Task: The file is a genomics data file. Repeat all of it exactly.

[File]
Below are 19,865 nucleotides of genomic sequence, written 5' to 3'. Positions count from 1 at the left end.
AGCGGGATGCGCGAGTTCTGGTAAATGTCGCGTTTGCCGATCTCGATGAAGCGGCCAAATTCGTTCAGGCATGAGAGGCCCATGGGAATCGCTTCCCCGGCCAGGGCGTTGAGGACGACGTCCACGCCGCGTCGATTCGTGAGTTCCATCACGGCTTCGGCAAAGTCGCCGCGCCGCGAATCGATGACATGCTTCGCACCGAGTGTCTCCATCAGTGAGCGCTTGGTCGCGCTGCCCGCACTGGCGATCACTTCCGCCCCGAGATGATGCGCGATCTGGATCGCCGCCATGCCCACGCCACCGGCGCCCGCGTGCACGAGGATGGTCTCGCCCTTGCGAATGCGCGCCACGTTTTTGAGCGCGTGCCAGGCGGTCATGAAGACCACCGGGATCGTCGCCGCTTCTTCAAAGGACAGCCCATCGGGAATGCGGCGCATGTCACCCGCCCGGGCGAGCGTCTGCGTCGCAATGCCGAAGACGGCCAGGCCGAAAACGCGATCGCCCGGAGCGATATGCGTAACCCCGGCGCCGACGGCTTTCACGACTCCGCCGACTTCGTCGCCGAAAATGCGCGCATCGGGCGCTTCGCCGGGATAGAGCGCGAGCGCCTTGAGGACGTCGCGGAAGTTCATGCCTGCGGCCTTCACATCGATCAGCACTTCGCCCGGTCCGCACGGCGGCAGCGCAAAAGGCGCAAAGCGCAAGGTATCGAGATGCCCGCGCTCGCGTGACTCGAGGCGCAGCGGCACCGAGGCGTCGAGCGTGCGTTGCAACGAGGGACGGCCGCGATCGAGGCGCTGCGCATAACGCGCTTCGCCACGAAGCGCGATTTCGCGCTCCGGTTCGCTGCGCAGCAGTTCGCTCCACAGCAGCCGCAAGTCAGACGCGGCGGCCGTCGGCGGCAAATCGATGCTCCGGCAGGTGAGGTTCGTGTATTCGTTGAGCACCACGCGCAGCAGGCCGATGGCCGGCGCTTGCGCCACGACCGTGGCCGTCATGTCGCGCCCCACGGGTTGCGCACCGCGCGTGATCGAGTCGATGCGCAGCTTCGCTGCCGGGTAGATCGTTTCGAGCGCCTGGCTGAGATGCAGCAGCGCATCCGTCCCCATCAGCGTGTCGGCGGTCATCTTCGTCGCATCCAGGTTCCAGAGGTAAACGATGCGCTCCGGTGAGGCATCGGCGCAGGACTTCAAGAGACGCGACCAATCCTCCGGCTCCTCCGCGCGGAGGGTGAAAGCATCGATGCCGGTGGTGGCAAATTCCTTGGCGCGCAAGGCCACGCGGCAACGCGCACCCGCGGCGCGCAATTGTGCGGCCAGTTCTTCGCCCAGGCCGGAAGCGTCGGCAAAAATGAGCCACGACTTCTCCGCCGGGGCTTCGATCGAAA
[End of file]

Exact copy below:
Below are 19,865 nucleotides of genomic sequence, written 5' to 3'. Positions count from 1 at the left end.
AGCGGGATGCGCGAGTTCTGGTAAATGTCGCGTTTGCCGATCTCGATGAAGCGGCCAAATTCGTTCAGGCATGAGAGGCCCATGGGAATCGCTTCCCCGGCCAGGGCGTTGAGGACGACGTCCACGCCGCGTCGATTCGTGAGTTCCATCACGGCTTCGGCAAAGTCGCCGCGCCGCGAATCGATGACATGCTTCGCACCGAGTGTCTCCATCAGTGAGCGCTTGGTCGCGCTGCCCGCACTGGCGATCACTTCCGCCCCGAGATGATGCGCGATCTGGATCGCCGCCATGCCCACGCCACCGGCGCCCGCGTGCACGAGGATGGTCTCGCCCTTGCGAATGCGCGCCACGTTTTTGAGCGCGTGCCAGGCGGTCATGAAGACCACCGGGATCGTCGCCGCTTCTTCAAAGGACAGCCCATCGGGAATGCGGCGCATGTCACCCGCCCGGGCGAGCGTCTGCGTCGCAATGCCGAAGACGGCCAGGCCGAAAACGCGATCGCCCGGAGCGATATGCGTAACCCCGGCGCCGACGGCTTTCACGACTCCGCCGACTTCGTCGCCGAAAATGCGCGCATCGGGCGCTTCGCCGGGATAGAGCGCGAGCGCCTTGAGGACGTCGCGGAAGTTCATGCCTGCGGCCTTCACATCGATCAGCACTTCGCCCGGTCCGCACGGCGGCAGCGCAAAAGGCGCAAAGCGCAAGGTATCGAGATGCCCGCGCTCGCGTGACTCGAGGCGCAGCGGCACCGAGGCGTCGAGCGTGCGTTGCAACGAGGGACGGCCGCGATCGAGGCGCTGCGCATAACGCGCTTCGCCACGAAGCGCGATTTCGCGCTCCGGTTCGCTGCGCAGCAGTTCGCTCCACAGCAGCCGCAAGTCAGACGCGGCGGCCGTCGGCGGCAAATCGATGCTCCGGCAGGTGAGGTTCGTGTATTCGTTGAGCACCACGCGCAGCAGGCCGATGGCCGGCGCTTGCGCCACGACCGTGGCCGTCATGTCGCGCCCCACGGGTTGCGCACCGCGCGTGATCGAGTCGATGCGCAGCTTCGCTGCCGGGTAGATCGTTTCGAGCGCCTGGCTGAGATGCAGCAGCGCATCCGTCCCCATCAGCGTGTCGGCGGTCATCTTCGTCGCATCCAGGTTCCAGAGGTAAACGATGCGCTCCGGTGAGGCATCGGCGCAGGACTTCAAGAGACGCGACCAATCCTCCGGCTCCTCCGCGCGGAGGGTGAAAGCATCGATGCCGGTGGTGGCAAATTCCTTGGCGCGCAAGGCCACGCGGCAACGCGCACCCGCGGCGCGCAATTGTGCGGCCAGTTCTTCGCCCAGGCCGGAAGCGTCGGCAAAAATGAGCCACGACTTCTCCGCCGGGGCTTCGATCGAAA